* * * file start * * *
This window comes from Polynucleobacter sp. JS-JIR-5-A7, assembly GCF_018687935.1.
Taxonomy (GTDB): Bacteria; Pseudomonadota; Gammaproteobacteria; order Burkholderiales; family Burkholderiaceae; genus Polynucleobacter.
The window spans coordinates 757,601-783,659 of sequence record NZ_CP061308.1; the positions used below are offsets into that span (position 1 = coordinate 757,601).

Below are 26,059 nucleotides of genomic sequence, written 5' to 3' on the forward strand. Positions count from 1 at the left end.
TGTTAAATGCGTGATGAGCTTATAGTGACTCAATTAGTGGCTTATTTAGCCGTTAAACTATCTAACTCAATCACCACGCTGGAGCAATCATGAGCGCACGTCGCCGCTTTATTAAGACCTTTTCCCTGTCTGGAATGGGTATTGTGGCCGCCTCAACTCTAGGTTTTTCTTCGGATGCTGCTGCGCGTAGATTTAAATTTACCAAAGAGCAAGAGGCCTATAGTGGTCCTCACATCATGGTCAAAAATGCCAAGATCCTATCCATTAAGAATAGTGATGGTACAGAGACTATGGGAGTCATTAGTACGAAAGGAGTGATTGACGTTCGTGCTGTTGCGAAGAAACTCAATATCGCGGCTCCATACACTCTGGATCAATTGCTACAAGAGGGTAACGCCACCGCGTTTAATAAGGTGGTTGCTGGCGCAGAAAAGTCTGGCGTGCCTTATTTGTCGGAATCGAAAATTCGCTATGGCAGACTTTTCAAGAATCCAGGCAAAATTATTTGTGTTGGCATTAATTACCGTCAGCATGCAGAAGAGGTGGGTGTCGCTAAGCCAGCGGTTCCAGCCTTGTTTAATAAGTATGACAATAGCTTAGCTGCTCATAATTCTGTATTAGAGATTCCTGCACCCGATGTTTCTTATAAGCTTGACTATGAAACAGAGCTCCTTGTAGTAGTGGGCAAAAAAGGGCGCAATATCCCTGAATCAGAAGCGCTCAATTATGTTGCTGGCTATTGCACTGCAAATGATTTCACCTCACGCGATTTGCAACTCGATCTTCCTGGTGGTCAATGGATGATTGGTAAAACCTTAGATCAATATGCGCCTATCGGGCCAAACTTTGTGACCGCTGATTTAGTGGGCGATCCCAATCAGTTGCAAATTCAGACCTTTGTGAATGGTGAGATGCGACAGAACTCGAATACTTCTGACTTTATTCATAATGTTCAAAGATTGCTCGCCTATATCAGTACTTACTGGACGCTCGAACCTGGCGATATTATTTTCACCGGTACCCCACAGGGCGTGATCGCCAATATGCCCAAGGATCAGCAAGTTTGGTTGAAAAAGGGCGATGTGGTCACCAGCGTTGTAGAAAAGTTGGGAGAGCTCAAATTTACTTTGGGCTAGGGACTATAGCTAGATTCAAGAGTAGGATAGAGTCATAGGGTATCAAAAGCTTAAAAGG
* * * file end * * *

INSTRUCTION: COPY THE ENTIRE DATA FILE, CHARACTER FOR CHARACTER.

This window comes from Polynucleobacter sp. JS-JIR-5-A7, assembly GCF_018687935.1.
Taxonomy (GTDB): Bacteria; Pseudomonadota; Gammaproteobacteria; order Burkholderiales; family Burkholderiaceae; genus Polynucleobacter.
The window spans coordinates 757,601-783,659 of sequence record NZ_CP061308.1; the positions used below are offsets into that span (position 1 = coordinate 757,601).

Below are 26,059 nucleotides of genomic sequence, written 5' to 3' on the forward strand. Positions count from 1 at the left end.
TGTTAAATGCGTGATGAGCTTATAGTGACTCAATTAGTGGCTTATTTAGCCGTTAAACTATCTAACTCAATCACCACGCTGGAGCAATCATGAGCGCACGTCGCCGCTTTATTAAGACCTTTTCCCTGTCTGGAATGGGTATTGTGGCCGCCTCAACTCTAGGTTTTTCTTCGGATGCTGCTGCGCGTAGATTTAAATTTACCAAAGAGCAAGAGGCCTATAGTGGTCCTCACATCATGGTCAAAAATGCCAAGATCCTATCCATTAAGAATAGTGATGGTACAGAGACTATGGGAGTCATTAGTACGAAAGGAGTGATTGACGTTCGTGCTGTTGCGAAGAAACTCAATATCGCGGCTCCATACACTCTGGATCAATTGCTACAAGAGGGTAACGCCACCGCGTTTAATAAGGTGGTTGCTGGCGCAGAAAAGTCTGGCGTGCCTTATTTGTCGGAATCGAAAATTCGCTATGGCAGACTTTTCAAGAATCCAGGCAAAATTATTTGTGTTGGCATTAATTACCGTCAGCATGCAGAAGAGGTGGGTGTCGCTAAGCCAGCGGTTCCAGCCTTGTTTAATAAGTATGACAATAGCTTAGCTGCTCATAATTCTGTATTAGAGATTCCTGCACCCGATGTTTCTTATAAGCTTGACTATGAAACAGAGCTCCTTGTAGTAGTGGGCAAAAAAGGGCGCAATATCCCTGAATCAGAAGCGCTCAATTATGTTGCTGGCTATTGCACTGCAAATGATTTCACCTCACGCGATTTGCAACTCGATCTTCCTGGTGGTCAATGGATGATTGGTAAAACCTTAGATCAATATGCGCCTATCGGGCCAAACTTTGTGACCGCTGATTTAGTGGGCGATCCCAATCAGTTGCAAATTCAGACCTTTGTGAATGGTGAGATGCGACAGAACTCGAATACTTCTGACTTTATTCATAATGTTCAAAGATTGCTCGCCTATATCAGTACTTACTGGACGCTCGAACCTGGCGATATTATTTTCACCGGTACCCCACAGGGCGTGATCGCCAATATGCCCAAGGATCAGCAAGTTTGGTTGAAAAAGGGCGATGTGGTCACCAGCGTTGTAGAAAAGTTGGGAGAGCTCAAATTTACTTTGGGCTAGGGACTATAGCTAGATTCAAGAGTAGGATAGAGTCATAGGGTATCAAAAGCTTAAAAGG